Processes underlying chronodisruption and their proposed association with illness

Russel J. Reiter, Xiaoyan Liu, Lucien C. Manchester, Sergio A. Rosales-Corral, Dun Xian Tan, Juan Antonio Madrid Pérez

Research output: Chapter in Book/Report/Conference proceedingChapter

4 Scopus citations


Regularly alternating periods of light and darkness, such as normally occur with the rising and the setting of the sun, are essential for the maintenance of undisturbed circadian rhythms in all organisms including humans. The light-dark environment, as detected by specialized photoreceptors in the retinas, impacts the endogenous circadian clock in the anterior hypothalamus, the suprachiasmatic nuclei. These nuclei, via both neural and humoral signals, communicate with cells throughout the organism to establish regular circadian rhythms. The introduction of artificial sources of light roughly 150 years ago has significantly undermined the naturally occurring light-dark environment and, likewise, has disturbed circadian rhythms since light is now available at unusual times, i.e., at night. Light at night is known to cause circadian disruption and melatonin suppression. Of many potentially pathophysiological consequences of these artificial light-mediated changes, female breast cancer has become of major interest. Additionally, however, there is currently data suggesting that not only breast cancer, but cancer in general, cardiovascular diseases, insomnia, metabolic syndrome, and affective and cognitive disorders may be aggravated by the increased exposure to light at night, which is inevitable in well-developed societies that have undergone extensive electrification.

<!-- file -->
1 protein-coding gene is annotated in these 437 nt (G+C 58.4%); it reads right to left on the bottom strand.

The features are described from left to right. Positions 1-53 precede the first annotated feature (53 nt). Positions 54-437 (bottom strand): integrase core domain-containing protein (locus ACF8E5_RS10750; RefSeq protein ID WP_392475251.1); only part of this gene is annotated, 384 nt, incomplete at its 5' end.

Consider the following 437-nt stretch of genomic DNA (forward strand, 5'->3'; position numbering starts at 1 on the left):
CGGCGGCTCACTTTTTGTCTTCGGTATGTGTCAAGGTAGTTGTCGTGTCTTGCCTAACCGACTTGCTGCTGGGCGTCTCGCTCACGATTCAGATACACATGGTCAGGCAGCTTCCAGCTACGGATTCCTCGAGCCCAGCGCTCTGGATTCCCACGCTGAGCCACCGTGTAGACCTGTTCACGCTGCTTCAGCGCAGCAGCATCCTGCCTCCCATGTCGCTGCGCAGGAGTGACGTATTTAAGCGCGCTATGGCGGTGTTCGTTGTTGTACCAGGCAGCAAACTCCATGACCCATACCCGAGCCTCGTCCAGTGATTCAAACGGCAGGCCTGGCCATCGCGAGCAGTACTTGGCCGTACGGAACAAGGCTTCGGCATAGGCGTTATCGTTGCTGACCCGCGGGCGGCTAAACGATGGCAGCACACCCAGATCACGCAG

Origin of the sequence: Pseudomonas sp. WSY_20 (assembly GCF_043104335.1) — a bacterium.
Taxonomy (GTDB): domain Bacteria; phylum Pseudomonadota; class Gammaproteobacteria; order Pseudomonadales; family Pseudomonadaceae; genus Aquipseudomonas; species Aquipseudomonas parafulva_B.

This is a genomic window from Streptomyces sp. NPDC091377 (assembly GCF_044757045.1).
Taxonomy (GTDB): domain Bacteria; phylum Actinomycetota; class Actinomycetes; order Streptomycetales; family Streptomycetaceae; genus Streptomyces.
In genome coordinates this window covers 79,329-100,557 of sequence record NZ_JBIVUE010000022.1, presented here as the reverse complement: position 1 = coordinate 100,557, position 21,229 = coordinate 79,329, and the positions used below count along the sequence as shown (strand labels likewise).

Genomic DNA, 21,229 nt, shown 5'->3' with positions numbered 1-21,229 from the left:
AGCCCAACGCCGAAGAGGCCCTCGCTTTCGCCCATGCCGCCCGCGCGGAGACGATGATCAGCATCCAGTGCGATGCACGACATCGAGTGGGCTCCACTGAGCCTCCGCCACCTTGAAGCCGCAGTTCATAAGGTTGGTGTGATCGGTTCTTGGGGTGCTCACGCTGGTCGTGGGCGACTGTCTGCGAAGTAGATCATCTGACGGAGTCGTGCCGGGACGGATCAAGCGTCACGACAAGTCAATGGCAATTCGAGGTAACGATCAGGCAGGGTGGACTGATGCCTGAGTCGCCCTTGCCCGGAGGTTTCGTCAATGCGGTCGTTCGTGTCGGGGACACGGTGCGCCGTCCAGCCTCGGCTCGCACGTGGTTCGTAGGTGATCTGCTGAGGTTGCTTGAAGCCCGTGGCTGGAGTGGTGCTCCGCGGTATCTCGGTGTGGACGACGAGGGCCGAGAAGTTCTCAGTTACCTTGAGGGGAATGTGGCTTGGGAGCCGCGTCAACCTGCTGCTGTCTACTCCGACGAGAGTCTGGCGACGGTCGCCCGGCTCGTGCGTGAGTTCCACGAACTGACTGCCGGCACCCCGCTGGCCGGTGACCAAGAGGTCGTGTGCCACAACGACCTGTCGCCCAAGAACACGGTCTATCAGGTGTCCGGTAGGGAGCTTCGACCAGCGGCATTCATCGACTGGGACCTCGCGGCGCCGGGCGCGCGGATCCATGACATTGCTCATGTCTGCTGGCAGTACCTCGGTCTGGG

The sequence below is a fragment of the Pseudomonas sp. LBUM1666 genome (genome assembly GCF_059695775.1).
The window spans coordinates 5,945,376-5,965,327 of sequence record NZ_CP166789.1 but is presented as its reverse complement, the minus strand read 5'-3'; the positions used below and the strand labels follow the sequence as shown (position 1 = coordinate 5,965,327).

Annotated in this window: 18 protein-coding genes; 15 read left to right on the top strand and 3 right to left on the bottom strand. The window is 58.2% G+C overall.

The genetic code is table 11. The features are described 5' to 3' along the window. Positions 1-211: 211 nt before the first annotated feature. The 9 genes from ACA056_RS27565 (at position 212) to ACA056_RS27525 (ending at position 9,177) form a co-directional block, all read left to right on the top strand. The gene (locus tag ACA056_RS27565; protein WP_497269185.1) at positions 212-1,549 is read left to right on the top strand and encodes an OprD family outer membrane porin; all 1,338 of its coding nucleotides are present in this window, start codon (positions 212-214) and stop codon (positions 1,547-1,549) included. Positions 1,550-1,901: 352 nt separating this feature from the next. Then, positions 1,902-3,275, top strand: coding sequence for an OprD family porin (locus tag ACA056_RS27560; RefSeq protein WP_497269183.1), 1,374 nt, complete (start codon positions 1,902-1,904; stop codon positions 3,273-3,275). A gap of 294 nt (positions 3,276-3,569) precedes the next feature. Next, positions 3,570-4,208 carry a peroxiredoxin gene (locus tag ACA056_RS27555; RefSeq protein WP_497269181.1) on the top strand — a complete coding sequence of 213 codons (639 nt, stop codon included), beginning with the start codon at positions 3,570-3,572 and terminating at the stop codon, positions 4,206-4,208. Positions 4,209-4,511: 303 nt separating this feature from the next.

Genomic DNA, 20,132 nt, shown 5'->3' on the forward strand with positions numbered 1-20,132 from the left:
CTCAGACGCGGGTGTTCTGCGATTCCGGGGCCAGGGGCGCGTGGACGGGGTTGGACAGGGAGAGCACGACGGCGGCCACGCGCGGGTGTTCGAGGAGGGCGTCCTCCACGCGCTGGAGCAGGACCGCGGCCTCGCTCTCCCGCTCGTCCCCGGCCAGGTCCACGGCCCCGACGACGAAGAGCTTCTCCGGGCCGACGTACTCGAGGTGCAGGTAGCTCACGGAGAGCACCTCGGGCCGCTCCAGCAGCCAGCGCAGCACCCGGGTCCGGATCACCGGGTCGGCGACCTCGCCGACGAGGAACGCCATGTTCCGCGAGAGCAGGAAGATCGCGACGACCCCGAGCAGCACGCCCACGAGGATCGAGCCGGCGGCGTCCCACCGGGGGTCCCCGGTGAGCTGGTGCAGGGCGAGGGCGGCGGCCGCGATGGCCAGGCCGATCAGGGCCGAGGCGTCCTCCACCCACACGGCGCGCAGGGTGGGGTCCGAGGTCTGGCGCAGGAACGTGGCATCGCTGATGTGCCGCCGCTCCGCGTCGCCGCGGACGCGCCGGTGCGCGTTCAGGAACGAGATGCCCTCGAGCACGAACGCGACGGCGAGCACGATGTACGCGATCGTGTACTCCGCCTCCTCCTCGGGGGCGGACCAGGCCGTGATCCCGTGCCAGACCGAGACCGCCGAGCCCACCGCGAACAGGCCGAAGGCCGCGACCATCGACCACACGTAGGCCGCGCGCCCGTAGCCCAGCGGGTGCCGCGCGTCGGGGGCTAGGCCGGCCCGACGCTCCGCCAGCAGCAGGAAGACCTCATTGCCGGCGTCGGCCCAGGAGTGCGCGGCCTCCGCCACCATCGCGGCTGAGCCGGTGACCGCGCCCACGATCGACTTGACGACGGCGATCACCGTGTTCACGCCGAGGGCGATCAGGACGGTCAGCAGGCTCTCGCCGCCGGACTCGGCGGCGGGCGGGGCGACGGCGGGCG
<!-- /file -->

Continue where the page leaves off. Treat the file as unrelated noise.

Original languageEnglish (US)
Title of host publicationChronobiology and Obesity
PublisherSpringer New York
Number of pages19
ISBN (Electronic)9781461450825
ISBN (Print)1461450810, 9781461450818
StatePublished - Nov 1 2013

ASJC Scopus subject areas

  • General Medicine
  • General Biochemistry, Genetics and Molecular Biology


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